At A Glance
Name: Babu Tekwani
Position: Senior Scientist, National Center for Natural Products Research, University of Mississippi School of Pharmacy
Background: Senior Assistant Director, Central Drug Research Institute, Lucknow, India — 1984-2001; PhD, biochemistry, Lucknow University — 1984
Babu Tekwani supervises the anti-parasitic drug discovery program at the National Center for Natural Products Research at the University of Mississippi’s School of Pharmacy. He has spent the majority of his career studying the molecular basis of malaria and leishmania, two of the biggest infectious disease scourges in tropical regions of the world. His present research focuses on developing target-based assays for in vitro screening of new drug candidates against such infections. Last week, he discussed with Inside Bioassays the unique approach his laboratory is taking in this drug discovery effort.
How did you become interested in your current field of study?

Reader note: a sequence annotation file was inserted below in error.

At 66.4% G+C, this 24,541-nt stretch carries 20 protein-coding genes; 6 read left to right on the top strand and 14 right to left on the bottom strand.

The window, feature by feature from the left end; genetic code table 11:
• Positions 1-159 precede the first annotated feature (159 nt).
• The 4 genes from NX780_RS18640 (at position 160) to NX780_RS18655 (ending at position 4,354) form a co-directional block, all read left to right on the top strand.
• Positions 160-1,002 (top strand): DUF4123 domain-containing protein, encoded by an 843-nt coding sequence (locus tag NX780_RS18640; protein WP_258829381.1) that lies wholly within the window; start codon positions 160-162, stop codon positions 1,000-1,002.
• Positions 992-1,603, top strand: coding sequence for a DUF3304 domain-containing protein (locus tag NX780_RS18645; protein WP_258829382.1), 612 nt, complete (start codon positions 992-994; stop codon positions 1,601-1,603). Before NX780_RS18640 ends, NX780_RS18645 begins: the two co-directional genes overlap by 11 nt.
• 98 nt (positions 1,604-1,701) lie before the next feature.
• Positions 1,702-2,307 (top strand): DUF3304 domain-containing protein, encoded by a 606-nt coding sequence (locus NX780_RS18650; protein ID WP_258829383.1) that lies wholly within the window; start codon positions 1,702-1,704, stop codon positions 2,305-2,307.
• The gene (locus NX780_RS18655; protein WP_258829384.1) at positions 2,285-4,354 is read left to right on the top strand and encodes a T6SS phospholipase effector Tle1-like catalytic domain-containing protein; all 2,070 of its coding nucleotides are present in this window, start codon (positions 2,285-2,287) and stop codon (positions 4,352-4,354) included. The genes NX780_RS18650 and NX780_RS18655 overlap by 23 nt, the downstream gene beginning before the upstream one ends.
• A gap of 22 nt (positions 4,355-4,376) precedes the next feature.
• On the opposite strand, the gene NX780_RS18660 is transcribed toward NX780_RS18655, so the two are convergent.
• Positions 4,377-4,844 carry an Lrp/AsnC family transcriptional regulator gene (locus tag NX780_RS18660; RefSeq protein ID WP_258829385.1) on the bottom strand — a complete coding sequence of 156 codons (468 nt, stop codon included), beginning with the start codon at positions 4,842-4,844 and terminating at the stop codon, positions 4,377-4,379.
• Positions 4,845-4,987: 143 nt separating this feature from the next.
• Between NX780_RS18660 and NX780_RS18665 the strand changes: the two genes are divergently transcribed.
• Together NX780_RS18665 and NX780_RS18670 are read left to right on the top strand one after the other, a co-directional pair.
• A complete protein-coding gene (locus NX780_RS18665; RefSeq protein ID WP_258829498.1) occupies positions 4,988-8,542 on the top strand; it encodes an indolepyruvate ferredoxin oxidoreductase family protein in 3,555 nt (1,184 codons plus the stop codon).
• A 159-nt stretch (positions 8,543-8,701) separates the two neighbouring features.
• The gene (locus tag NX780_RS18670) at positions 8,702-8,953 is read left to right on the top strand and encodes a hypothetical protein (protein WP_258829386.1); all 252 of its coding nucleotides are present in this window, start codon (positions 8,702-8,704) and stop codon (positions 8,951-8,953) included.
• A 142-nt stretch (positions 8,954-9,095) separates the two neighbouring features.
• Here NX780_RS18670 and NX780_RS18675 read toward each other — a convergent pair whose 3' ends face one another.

I am a biochemist and molecular biologist by training. I did my PhD on molecular pathogenesis of cerebral infection by Acanthaamoeba culbertsoni, which is a free-living amoeba. This protozoan is responsible for causing a brain disease called primary amoebic meningo-encephalitis. Because I was working in this area, I became interested in protozoa. Subsequently, I realized that the most important protozoa are those causing the diseases of leishmania and malaria. So I then shifted my interest to tropical disease, particularly malaria and leishmania. Malaria affects 200 to 300 million people annually, and kills more than 2 million people annually, particularly in tropical regions — especially in Africa — and most of the people killed have been children under five years old. What I realized is that most of the pharmaceutical companies are not interested in this, because you don’t make money off of drugs against malaria or leishmania, or tropical diseases in general. Most pharmaceutical companies are not pursuing these types of programs. Since I was working in an academic center — the Central Drug Research Institute, which is a federally funded institute — their model is not to make any profit, but to work in disease areas that are of public importance. And tropical diseases are the kind where public awareness has to be built, and this is what these kinds of institutes do.
Tell me a little bit about your current organization, the National Center for Natural Products Research.